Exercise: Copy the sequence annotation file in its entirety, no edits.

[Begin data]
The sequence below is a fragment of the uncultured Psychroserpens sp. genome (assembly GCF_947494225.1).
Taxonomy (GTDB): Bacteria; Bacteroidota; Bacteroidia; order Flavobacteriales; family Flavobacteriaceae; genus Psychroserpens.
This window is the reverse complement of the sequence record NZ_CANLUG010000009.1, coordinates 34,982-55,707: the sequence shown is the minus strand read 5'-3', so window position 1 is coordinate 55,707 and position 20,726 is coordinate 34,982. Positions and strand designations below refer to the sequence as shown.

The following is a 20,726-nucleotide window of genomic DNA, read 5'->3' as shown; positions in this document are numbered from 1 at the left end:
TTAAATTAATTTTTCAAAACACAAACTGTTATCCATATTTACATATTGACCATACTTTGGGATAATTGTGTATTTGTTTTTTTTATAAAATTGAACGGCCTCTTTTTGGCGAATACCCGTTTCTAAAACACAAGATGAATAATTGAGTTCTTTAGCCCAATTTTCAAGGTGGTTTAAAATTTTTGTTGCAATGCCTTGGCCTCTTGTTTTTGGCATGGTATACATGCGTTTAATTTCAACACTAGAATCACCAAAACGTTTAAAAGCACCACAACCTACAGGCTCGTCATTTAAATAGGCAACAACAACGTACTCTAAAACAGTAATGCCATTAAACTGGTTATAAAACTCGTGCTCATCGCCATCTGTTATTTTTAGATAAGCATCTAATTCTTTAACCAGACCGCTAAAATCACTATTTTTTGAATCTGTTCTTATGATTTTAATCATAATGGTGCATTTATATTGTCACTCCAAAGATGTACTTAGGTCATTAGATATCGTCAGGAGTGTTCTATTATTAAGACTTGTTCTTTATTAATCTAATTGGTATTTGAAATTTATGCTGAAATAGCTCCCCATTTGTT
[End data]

The sequence below is a fragment of the uncultured Psychroserpens sp. genome (assembly GCF_947494225.1).
Taxonomy (GTDB): Bacteria; Bacteroidota; Bacteroidia; order Flavobacteriales; family Flavobacteriaceae; genus Psychroserpens.
This window is the reverse complement of the sequence record NZ_CANLUG010000009.1, coordinates 34,982-55,707: the sequence shown is the minus strand read 5'-3', so window position 1 is coordinate 55,707 and position 20,726 is coordinate 34,982. Positions and strand designations below refer to the sequence as shown.

The following is a 20,726-nucleotide window of genomic DNA, read 5'->3' as shown; positions in this document are numbered from 1 at the left end:
TTAAATTAATTTTTCAAAACACAAACTGTTATCCATATTTACATATTGACCATACTTTGGGATAATTGTGTATTTGTTTTTTTTATAAAATTGAACGGCCTCTTTTTGGCGAATACCCGTTTCTAAAACACAAGATGAATAATTGAGTTCTTTAGCCCAATTTTCAAGGTGGTTTAAAATTTTTGTTGCAATGCCTTGGCCTCTTGTTTTTGGCATGGTATACATGCGTTTAATTTCAACACTAGAATCACCAAAACGTTTAAAAGCACCACAACCTACAGGCTCGTCATTTAAATAGGCAACAACAACGTACTCTAAAACAGTAATGCCATTAAACTGGTTATAAAACTCGTGCTCATCGCCATCTGTTATTTTTAGATAAGCATCTAATTCTTTAACCAGACCGCTAAAATCACTATTTTTTGAATCTGTTCTTATGATTTTAATCATAATGGTGCATTTATATTGTCACTCCAAAGATGTACTTAGGTCATTAGATATCGTCAGGAGTGTTCTATTATTAAGACTTGTTCTTTATTAATCTAATTGGTATTTGAAATTTATGCTGAAATAGCTCCCCATTTGTT